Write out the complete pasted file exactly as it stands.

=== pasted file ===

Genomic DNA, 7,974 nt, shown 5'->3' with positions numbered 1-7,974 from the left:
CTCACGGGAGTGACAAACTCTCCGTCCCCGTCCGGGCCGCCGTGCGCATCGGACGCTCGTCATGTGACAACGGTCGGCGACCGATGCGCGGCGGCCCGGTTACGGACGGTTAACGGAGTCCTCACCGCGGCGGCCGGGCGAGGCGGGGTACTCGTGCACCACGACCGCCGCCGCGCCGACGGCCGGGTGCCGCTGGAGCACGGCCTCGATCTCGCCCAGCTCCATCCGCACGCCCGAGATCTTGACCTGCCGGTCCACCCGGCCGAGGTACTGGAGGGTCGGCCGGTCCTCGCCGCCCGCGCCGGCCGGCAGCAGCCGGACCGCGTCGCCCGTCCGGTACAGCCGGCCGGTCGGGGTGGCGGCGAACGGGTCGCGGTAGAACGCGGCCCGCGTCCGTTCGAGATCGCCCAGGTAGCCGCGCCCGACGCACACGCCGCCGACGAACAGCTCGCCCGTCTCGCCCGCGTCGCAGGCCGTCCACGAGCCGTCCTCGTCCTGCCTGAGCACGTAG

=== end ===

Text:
Genomic DNA, 7,974 nt, shown 5'->3' with positions numbered 1-7,974 from the left:
CTCACGGGAGTGACAAACTCTCCGTCCCCGTCCGGGCCGCCGTGCGCATCGGACGCTCGTCATGTGACAACGGTCGGCGACCGATGCGCGGCGGCCCGGTTACGGACGGTTAACGGAGTCCTCACCGCGGCGGCCGGGCGAGGCGGGGTACTCGTGCACCACGACCGCCGCCGCGCCGACGGCCGGGTGCCGCTGGAGCACGGCCTCGATCTCGCCCAGCTCCATCCGCACGCCCGAGATCTTGACCTGCCGGTCCACCCGGCCGAGGTACTGGAGGGTCGGCCGGTCCTCGCCGCCCGCGCCGGCCGGCAGCAGCCGGACCGCGTCGCCCGTCCGGTACAGCCGGCCGGTCGGGGTGGCGGCGAACGGGTCGCGGTAGAACGCGGCCCGCGTCCGTTCGAGATCGCCCAGGTAGCCGCGCCCGACGCACACGCCGCCGACGAACAGCTCGCCCGTCTCGCCCGCGTCGCAGGCCGTCCACGAGCCGTCCTCGTCCTGCCTGAGCACGTAG